Step back in time for your getaway!
History buffs, railroad aficionados, and adventure seekers can revel in the rich history of our reconstructed pioneer cabins. The Ozark foothills are full of relics from the booming days of railway, when pioneer towns cropped wherever train depots became hubs of trade.
Cabin 1 (Bass Cabin):
This cabin served as the paymaster’s cabin. Since pay was by cash and company scrip, a guard was posted outside 24 hours a day. Company scrip was accepted at all of the local establishments. However, due to the nature of the work environment, cash payments were frowned upon. Since the town that sprung up around Pettigrew was mostly a “company town” it is no surprise that most of the funds meted out here, both cash and scrip, were eventually returned to the coffers of the Company in Cabin 1.
Cabin 2 (Trout Cabin):
This cabin served as one of the many supply cabins. Here all the supplies to house and feed the timber workers were stored and provisions parceled out to the cook and cabin attendants (usually new recruits awaiting their opportunity to join the “Timbermen”). Two meals a day were provided to the workers with a small repast served in the field at noon. Mice were always a problem so this cabin had attendant cats in service to the timber company.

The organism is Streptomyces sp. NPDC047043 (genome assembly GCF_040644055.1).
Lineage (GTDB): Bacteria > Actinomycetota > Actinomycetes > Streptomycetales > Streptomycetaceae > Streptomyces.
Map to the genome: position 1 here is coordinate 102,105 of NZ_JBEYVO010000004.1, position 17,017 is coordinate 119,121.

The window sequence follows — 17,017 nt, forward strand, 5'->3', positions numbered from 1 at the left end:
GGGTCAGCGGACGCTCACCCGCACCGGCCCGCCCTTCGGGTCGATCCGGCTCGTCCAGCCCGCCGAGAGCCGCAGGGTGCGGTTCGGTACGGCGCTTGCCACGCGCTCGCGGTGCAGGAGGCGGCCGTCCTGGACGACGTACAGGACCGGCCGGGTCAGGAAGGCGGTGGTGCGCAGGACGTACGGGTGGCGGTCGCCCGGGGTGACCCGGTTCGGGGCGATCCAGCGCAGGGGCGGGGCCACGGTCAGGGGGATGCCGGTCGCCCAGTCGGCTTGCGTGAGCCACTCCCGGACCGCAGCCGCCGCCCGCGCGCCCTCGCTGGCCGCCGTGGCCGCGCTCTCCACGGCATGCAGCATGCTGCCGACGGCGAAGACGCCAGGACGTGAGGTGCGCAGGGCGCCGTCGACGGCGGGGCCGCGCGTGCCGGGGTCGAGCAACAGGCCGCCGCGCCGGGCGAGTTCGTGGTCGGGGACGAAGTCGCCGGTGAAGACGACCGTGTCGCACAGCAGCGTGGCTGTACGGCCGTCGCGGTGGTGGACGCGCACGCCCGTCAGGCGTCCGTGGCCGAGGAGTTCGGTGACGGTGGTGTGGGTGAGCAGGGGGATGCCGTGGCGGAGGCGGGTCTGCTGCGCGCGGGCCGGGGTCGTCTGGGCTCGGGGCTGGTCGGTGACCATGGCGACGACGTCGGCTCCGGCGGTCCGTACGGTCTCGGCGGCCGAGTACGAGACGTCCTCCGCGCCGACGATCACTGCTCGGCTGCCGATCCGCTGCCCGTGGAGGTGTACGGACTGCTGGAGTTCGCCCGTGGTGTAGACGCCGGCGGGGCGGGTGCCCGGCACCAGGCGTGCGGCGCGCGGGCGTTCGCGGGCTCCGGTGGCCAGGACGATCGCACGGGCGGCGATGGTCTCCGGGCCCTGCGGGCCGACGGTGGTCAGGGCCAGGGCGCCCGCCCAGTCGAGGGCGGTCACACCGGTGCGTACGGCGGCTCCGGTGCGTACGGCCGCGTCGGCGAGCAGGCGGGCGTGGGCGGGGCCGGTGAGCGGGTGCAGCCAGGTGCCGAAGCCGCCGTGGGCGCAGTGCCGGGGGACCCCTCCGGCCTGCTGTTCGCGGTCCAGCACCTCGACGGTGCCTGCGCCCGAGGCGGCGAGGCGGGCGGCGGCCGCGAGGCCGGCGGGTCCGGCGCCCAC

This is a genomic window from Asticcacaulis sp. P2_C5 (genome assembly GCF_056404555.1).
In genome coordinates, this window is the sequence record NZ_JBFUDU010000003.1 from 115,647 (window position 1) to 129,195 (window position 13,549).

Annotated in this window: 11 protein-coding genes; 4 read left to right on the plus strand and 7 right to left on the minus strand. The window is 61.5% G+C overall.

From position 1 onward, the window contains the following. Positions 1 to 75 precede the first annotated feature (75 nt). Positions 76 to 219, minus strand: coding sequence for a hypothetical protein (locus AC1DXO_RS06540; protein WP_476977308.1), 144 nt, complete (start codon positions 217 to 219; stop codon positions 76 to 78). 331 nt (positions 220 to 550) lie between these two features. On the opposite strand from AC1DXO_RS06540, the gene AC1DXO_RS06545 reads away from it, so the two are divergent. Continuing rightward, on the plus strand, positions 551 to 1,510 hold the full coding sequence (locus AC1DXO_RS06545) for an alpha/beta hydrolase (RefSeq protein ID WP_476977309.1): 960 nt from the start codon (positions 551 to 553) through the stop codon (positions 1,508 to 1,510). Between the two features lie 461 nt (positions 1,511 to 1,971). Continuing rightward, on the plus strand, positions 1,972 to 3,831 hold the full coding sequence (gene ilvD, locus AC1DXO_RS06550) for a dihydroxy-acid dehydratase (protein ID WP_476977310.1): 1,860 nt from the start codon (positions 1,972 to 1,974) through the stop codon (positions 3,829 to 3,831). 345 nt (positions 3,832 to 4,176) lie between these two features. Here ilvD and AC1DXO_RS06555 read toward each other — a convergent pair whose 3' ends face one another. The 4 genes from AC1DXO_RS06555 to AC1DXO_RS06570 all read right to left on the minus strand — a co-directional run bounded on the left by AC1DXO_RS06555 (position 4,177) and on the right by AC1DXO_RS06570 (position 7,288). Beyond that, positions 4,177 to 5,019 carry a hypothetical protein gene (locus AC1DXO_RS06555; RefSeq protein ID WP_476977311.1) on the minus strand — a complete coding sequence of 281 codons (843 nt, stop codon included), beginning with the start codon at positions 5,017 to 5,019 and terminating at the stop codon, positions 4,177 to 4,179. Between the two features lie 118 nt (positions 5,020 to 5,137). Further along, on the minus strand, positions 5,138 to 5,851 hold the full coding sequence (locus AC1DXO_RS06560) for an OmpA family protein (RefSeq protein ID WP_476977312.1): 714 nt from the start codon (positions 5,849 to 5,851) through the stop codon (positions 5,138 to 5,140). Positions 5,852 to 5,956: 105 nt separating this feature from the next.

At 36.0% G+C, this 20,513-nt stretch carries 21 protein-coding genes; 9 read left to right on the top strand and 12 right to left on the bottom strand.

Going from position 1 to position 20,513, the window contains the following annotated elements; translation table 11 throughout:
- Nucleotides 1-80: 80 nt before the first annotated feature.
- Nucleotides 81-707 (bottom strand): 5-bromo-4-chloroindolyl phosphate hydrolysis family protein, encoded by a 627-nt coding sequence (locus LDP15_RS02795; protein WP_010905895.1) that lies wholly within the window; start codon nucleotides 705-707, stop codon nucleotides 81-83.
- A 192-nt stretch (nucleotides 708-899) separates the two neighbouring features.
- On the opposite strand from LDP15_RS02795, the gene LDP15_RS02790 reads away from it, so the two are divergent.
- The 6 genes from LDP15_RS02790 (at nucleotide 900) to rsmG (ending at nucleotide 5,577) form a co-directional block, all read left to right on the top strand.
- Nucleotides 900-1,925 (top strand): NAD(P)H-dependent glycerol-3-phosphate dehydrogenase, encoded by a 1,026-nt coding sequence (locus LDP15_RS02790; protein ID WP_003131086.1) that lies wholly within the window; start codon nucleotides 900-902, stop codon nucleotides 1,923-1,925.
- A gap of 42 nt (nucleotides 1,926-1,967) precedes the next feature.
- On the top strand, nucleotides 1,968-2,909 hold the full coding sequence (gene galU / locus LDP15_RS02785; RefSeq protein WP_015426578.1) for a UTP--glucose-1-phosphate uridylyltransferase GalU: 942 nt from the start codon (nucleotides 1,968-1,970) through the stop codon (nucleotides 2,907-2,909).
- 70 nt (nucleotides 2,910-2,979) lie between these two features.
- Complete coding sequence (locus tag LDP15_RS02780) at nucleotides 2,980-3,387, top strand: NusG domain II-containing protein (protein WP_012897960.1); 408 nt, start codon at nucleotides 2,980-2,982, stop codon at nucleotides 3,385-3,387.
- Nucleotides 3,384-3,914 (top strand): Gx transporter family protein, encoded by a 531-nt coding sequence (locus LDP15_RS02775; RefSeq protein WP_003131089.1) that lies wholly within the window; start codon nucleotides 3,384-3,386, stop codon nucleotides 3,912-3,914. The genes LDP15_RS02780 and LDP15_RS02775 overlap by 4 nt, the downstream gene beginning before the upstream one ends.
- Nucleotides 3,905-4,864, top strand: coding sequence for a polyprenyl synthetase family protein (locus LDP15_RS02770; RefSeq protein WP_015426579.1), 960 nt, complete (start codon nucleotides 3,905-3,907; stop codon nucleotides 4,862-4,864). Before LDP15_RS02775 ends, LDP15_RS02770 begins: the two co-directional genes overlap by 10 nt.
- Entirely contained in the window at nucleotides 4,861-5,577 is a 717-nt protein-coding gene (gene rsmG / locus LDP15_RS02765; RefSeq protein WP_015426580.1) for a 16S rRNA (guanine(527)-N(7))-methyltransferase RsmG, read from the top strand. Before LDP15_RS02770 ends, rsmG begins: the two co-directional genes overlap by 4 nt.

Cabin 3 (Walleye Cabin):
This cabin served at the “Infirmary and Recovery Station” for those workers who had suffered heat exhaustion, swamp fevers, snake bites and injuries common to the timbering trade. The services available were limited to the talents of the appointed “Timber Master” who was temporarily taken off the work detail and given respite duty in the business of caring for the afflicted. Some veterans of medical services in the wars of the 19th century were available to fill this need. Other times the job was done by those with strong stomachs and a generous heart, but possessing little training.
A piece of history
The St. Louis and San Francisco Railroad operated in Missouri from 1876 to 1980. In 1881 the company established a rail line from Monett, Missouri to Rogers, Arkansas. In that year the company began a period of rapid expansion westward and needed building materials to fuel that expansion. In 1900 a spur was created from Fayetteville, AR to Pettigrew, AR in the Ozark timberlands to supply the company with oak cross-ties and to feed the booming lumber industry. The Pettigrew operations continued through World War Two, but the slow down in railway expansion and the increasing operating costs resulted in the company closing the “Pettigrew Spur” on February 2, 1947.
The 30 cabins at Pettigrew, Arkansas were abandoned.
In 1965 a church group purchased 10 of the cabins and moved them to the present day site in Choctaw, AR at a cove on the newly created Greers Ferry Lake. The site was operated as a Christian retreat until 1996 when the camp was closed and 7 of the cabins were sold and moved away. Four of the sold cabins can be seen on the property directly to the east of this location. The rest are lost to history.
Arkansas Historical Society
Want to learn more about the history of Van Buren County? Check out our local history page and plan amazing historical stops during your visit: